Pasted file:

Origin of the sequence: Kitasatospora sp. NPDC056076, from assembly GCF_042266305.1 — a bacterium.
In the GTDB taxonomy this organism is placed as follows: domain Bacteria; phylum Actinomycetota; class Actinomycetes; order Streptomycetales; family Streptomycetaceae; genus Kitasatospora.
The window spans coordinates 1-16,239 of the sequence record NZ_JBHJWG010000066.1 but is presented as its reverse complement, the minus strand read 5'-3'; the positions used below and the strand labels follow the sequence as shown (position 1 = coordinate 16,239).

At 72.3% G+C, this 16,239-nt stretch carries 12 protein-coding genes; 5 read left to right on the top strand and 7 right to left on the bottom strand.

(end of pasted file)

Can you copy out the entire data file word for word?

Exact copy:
Origin of the sequence: Kitasatospora sp. NPDC056076, from assembly GCF_042266305.1 — a bacterium.
In the GTDB taxonomy this organism is placed as follows: domain Bacteria; phylum Actinomycetota; class Actinomycetes; order Streptomycetales; family Streptomycetaceae; genus Kitasatospora.
The window spans coordinates 1-16,239 of the sequence record NZ_JBHJWG010000066.1 but is presented as its reverse complement, the minus strand read 5'-3'; the positions used below and the strand labels follow the sequence as shown (position 1 = coordinate 16,239).

At 72.3% G+C, this 16,239-nt stretch carries 12 protein-coding genes; 5 read left to right on the top strand and 7 right to left on the bottom strand.